Stanley McChrystal on Leadership is a Choice (Full Transcript)

And the approach is probably pretty common sense. There were a number of organizations that had to become a part of the solution. They were a whole of government approach. Different intelligent agencies, Department of State, FBI and what not, all had to become a part of this. And partner nations as well, if we were going to understand and deal with the problem. So, that’s pretty straightforward, just get all of these entities, bring them into a single team, and go accomplish a complex, requirement.

If you’ve ever been a part of this, I’ve never seen that happen much. Because, that’s just not the way that people operate. It does on paper, even works on a keynote slide, but this took us several years to pull off, because there were some real challenges. First off, we had a counter terrorist task force that had all these forces in it, and I was the leader, but I wasn’t in command. I commanded the military part of it, but everybody else was there on a handshake. So, everybody else was there basically on a volunteer basis from their organization or individually, so you can’t tell them what to do. I didn’t have statutory control. I couldn’t hire them. I couldn’t fire them. I couldn’t give them a pay raise. I couldn’t give them a bonus. I couldn’t do anything like that, so they’re there working as part of this task force. But I don’t have the kind of coercive control, or reinforcing things, that we normally attach to management or commanding control.

So, it required us to lead by influence. Now, if you think military, you say well we don’t lead by influence, we lead by tell everybody to do this and everybody does that. That’s never been the truth in the military. But in this kind of organization, it was particularly not going to be the truth. So, you had to convince people that what they — you wanted them to do was something that they wanted to do, and it was in their interest. And so, we came upon something that was very different from what we expected. The real solution to this was something we came up with, called shared consciousness and purpose.

And if you think about, I grew up with sort of barrel chested, big knuckled commandos, and you throw something like that up there, you’ll get your ass kicked. So you had to go back and remind them what it’s about, because this is what it’s about. It’s about winning. And I’m not talking just military. If you’re in a business, it’s about winning what you do. If you’re an educator it’s about educating kids. There’s some standard of winning in whatever you do, and that’s what it’s about.

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So the first thing if you think about with winning, it’s results. You got to figure out what results you are and you got to identify them. In our case, we had to prevent Al Qaeda attacks.

The second, we had to be effective. And that meant, for us, very precise operations. The kind you’ve gotten used to seeing, the raid that got Osama Bin Laden, extraordinarily effective in its execution. In this case you had to be on the right target at the right time, every time. But suddenly, you had to do this not once every three months, you had to do this, ten times a night. Because it had to be scalable. The size of the problem that Al Qaeda and associated movements, gave us was extraordinarily different, than anything we’d focused before. We were an organization that was designed, to be a very deliberate in its planning and execution, been very successful. But instead suddenly we had to do that on a speed, that didn’t allow you to have centralized control of operations, in the way that you were used to.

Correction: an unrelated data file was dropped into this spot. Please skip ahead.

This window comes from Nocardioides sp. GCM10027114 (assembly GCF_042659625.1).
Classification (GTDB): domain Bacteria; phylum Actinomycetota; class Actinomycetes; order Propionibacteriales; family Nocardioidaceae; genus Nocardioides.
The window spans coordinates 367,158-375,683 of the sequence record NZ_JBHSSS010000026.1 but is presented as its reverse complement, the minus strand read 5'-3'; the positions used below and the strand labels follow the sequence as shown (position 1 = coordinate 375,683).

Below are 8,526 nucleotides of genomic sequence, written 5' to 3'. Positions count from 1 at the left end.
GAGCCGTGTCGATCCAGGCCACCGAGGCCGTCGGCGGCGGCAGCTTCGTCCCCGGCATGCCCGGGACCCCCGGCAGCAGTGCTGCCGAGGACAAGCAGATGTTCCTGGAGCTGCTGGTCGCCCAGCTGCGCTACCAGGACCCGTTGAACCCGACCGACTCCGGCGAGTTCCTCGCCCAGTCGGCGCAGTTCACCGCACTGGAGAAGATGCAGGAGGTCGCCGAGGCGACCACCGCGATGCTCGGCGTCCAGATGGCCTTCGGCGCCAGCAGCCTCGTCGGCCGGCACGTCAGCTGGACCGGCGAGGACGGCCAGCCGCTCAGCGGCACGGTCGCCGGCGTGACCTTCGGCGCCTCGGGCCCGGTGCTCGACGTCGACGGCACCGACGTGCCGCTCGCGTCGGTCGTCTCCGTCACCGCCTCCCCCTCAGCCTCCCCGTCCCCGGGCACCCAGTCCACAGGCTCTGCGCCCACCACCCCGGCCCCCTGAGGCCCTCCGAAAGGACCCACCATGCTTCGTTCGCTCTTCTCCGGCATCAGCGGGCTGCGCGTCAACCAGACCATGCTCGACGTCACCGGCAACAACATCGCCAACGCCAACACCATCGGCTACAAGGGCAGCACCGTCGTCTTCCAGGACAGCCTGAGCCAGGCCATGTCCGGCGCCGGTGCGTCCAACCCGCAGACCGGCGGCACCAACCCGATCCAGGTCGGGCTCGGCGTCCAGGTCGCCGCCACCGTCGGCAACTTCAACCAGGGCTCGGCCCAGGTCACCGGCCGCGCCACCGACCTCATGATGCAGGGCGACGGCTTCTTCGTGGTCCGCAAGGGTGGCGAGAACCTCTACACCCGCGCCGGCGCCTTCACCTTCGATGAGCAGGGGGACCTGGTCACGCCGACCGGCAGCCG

This is one month in Iraq, October 2007. That is just key leaders captured or killed. The scope of violence at that point in Iraq was such that, that level of effort was required.

So how do you get there, how do you do that? The solution’s pretty clear. In a very complex, constantly changing environment, you got to be operating at the highest level ever, faster than anyone ever even thought about it.

Now how do you get that mission statement from somebody? Do cold fusion by morning. So what’s the approach to fixing this? How do you get there?

This is the first, reflexive way most organizations, and ours did. We’re going to do what we already do, we’re just going to do it better. We’re going to become the best shots, the best pilots, the best everything in the world. And we’re going to execute so well, and we’re going to work harder than ever before. The problem with this is there is a limit to physics. You can get better and better and better. At a certain point you can’t get that much better. The assembly line can’t get that much more efficient and faster. Some other way has got to be found. And this is what we came up with. Shared consciousness and purpose, we didn’t put it in a big, fuzzy, red ball. For obvious reasons.

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So, we spring this on people, and this is great. Because that’s the obvious answer, right? And then that’s the obvious question. I got it boss. We’ll do that, and oh by the way what is it? So what do we think it is? This is what we think it is, or what I think it is. It’s everybody understanding everything. Obviously that’s an unattainable standard, but everybody having all the same information. Not to draw all the same conclusions, but so that everybody has all the pieces of the puzzle and the combined wisdom gives you the opportunity not to be dependent upon a single person or, a few people, to direct this organization.

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